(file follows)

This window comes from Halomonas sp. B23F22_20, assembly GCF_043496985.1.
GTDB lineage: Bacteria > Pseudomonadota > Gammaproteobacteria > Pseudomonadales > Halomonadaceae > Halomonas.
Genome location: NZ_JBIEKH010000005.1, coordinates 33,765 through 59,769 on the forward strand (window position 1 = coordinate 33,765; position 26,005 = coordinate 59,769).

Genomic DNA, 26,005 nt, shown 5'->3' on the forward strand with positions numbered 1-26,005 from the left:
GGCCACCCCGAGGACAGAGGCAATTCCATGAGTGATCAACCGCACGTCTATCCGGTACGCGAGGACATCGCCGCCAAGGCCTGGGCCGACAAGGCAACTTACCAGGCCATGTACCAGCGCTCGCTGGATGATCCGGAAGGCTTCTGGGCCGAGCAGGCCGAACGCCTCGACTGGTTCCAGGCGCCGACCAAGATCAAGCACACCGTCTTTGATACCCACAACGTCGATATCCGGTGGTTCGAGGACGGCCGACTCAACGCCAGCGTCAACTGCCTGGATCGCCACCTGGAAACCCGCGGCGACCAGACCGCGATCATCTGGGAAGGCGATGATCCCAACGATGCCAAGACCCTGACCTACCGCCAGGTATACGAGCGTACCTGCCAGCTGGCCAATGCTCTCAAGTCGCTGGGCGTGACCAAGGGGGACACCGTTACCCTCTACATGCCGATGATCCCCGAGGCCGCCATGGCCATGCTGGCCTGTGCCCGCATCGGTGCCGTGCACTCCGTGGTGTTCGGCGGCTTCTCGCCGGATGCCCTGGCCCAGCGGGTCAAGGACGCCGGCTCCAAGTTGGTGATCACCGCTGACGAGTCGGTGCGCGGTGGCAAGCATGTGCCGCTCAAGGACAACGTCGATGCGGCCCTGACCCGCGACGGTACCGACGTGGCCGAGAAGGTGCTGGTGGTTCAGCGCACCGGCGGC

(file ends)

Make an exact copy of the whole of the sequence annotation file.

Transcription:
This window comes from Halomonas sp. B23F22_20, assembly GCF_043496985.1.
GTDB lineage: Bacteria > Pseudomonadota > Gammaproteobacteria > Pseudomonadales > Halomonadaceae > Halomonas.
Genome location: NZ_JBIEKH010000005.1, coordinates 33,765 through 59,769 on the forward strand (window position 1 = coordinate 33,765; position 26,005 = coordinate 59,769).

Genomic DNA, 26,005 nt, shown 5'->3' on the forward strand with positions numbered 1-26,005 from the left:
GGCCACCCCGAGGACAGAGGCAATTCCATGAGTGATCAACCGCACGTCTATCCGGTACGCGAGGACATCGCCGCCAAGGCCTGGGCCGACAAGGCAACTTACCAGGCCATGTACCAGCGCTCGCTGGATGATCCGGAAGGCTTCTGGGCCGAGCAGGCCGAACGCCTCGACTGGTTCCAGGCGCCGACCAAGATCAAGCACACCGTCTTTGATACCCACAACGTCGATATCCGGTGGTTCGAGGACGGCCGACTCAACGCCAGCGTCAACTGCCTGGATCGCCACCTGGAAACCCGCGGCGACCAGACCGCGATCATCTGGGAAGGCGATGATCCCAACGATGCCAAGACCCTGACCTACCGCCAGGTATACGAGCGTACCTGCCAGCTGGCCAATGCTCTCAAGTCGCTGGGCGTGACCAAGGGGGACACCGTTACCCTCTACATGCCGATGATCCCCGAGGCCGCCATGGCCATGCTGGCCTGTGCCCGCATCGGTGCCGTGCACTCCGTGGTGTTCGGCGGCTTCTCGCCGGATGCCCTGGCCCAGCGGGTCAAGGACGCCGGCTCCAAGTTGGTGATCACCGCTGACGAGTCGGTGCGCGGTGGCAAGCATGTGCCGCTCAAGGACAACGTCGATGCGGCCCTGACCCGCGACGGTACCGACGTGGCCGAGAAGGTGCTGGTGGTTCAGCGCACCGGCGGC